Gamel keeps hitting in Staten Island loss

Gary Sanchez and Mason Williams were named the Offensive Player of the Week for the Low-A South Atlantic League and Short Season NY-Penn League, respectively. So congrats to them. Mark Newman said there’s a chance Austin Romine will return from his back strain in “about a week,” but it’s hardly set in stone. Angelo Gumbs, meanwhile, is away from Short Season Staten Island because of a personal issue, so hopefully everything’s okay.

Triple-A Scranton (3-1 loss to Gwinnett)
Kevin Russo, 2B: 0 for 4, 1 BB, 2 K
Chris Dickerson, LF: 1 for 5, 1 R, 2 K, 1 SB, 1 CS
Jesus Montero, C: 0 for 5, 1 K – he did hit a ball to the warning track, so that’s a plus … UPDATE: it was two balls to the track, actually
Jorge Vazquez, 1B: 1 for 4, 1 K
Mike Lamb, DH: 3 for 4, 1 RBI – 11 for his last 21 (.524)
Brandon Laird, 3B: 0 for 3, 1 BB, 1 K, 1 E (missed catch)
Jordan Parraz, RF, Greg Golson, CF & Doug Bernier, SS: all 1 for 3, 1 BB – Parraz and Bernier whiffed twice, Golson once … Golson also had a double and got picked off first
Greg Smith, LHP: 6 IP, 4 H, 3 R, 3 ER, 5 BB, 5 K, 6-4 GB/FB – 60 of 101 pitches were strikes
Josh Schmidt, RHP: 3 IP, 0 H, 0 R, 0 ER, 2 BB, 2 K, 2-5 GB/FB – 31 of 51 pitches were strikes (60.8%)

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2011 Draft: No contact between Yanks and 41st rounder Jeremy Rathjen

Via K. Levine-Flandrup, the Yankees have not had any contact or negotiations with 41st rounder Jeremy Rathjen since the draft. Rathjen, an outfielder from Rice, fell in the draft because he tore the ACL in his right knee this spring. He was expected to be a top five rounds pick before the injury, but was considered unsigned just before the draft. Rathjen is an intriguing power-speed talent that plays a legit center field, though he can have trouble making contact. The signing deadline is one week from today, so there’s still plenty of time for the two sides to get together and hammer out a deal if they choose.

Open Thread: Joe DiMaggio, in stamp form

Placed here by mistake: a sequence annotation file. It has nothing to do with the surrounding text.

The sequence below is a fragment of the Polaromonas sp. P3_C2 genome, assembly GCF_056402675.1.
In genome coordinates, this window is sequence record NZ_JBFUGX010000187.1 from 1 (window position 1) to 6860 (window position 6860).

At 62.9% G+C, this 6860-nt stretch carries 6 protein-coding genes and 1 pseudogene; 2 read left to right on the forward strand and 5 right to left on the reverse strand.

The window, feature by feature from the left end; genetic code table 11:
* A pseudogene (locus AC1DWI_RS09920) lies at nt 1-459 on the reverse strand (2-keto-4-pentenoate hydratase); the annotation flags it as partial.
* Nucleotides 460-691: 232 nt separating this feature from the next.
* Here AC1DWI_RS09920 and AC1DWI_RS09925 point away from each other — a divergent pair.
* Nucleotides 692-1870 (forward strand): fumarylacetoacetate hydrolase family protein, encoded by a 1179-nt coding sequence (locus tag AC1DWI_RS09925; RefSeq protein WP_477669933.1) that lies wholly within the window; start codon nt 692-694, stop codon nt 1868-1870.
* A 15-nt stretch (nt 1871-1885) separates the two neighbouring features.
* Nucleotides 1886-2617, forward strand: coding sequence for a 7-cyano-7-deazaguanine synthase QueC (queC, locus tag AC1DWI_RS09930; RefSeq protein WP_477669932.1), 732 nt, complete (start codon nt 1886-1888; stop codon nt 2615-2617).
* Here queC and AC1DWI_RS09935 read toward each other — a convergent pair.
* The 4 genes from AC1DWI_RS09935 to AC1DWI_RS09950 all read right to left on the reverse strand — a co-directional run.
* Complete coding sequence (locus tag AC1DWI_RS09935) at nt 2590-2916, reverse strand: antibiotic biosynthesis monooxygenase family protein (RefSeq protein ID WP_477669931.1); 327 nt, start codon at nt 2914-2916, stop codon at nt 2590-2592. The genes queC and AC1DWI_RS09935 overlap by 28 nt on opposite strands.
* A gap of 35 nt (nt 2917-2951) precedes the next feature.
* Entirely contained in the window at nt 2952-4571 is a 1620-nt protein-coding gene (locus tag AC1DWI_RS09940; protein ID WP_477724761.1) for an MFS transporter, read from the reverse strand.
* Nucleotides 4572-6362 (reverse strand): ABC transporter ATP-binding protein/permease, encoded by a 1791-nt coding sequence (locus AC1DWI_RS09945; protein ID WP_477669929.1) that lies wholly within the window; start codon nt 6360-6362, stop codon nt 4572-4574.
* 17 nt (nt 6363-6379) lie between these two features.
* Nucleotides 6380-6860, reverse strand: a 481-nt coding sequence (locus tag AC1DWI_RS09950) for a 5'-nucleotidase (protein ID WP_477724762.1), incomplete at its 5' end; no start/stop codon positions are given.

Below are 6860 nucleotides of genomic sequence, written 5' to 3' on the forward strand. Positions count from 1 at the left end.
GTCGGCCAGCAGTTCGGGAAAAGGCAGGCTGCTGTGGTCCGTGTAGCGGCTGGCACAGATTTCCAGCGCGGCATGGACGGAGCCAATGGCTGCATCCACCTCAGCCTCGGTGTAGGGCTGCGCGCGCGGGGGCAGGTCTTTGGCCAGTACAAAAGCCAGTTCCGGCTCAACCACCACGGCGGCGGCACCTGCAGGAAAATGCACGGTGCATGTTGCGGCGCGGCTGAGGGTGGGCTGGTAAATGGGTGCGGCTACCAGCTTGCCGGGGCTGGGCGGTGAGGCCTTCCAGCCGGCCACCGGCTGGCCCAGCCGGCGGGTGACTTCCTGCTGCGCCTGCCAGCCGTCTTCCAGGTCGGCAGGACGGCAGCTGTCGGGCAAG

In an effort to increase interest in stamp collecting (seriously), the U.S. Postal Service is launching a 2012 commemorative program featuring four baseball players “who were perennial All-Star selections and left an indelible impression on the game.” Joe DiMaggio (right, obviously) is the first to be released in preview form, and the remaining three will be announced in the coming days.

I’m not much of a collector, of anything really, but I do have a big cardboard box on the top shelf of my closet with every stupid little giveaway item I’ve ever gotten at a baseball game, Yankees or otherwise. I’ve got more calenders than I know what to do with, more hats than I could ever wear, more magnets than I could ever stick on my fridge. Is that weird? Typing it out makes me think it’s kinda weird.

Anyway, here is your open thread for the night. The Mets are playing the Padres at home (Pelfrey vs. Stauffer), and you can also watch the Red Sox take on the Twins on ESPN (Wakefield vs. Baker). MLB Network will also be broadcasting a west coast game later on. Talk about whatever you like here, anything goes.

Injury Updates: A-Rod & Feliciano

The latest from Tampa…

  • Alex Rodriguez continued to increase the intensity of his workouts today, taking 57 swings in a situational hitting batting practice session. There’s still no firm timetable for his return, but there’s a chance he’ll start a minor league rehab assignment this Friday and I have no reason to suspect that’s changed after today.
  • Pedro Feliciano, remember him? He has resumed throwing bullpens after his latest setback and might actually be able to throw batting practice sometime next week. I’ll believe it when I see it, even though I won’t see it and will have to instead rely on people that did see it to tell me it actually happened.

This week’s annotated box score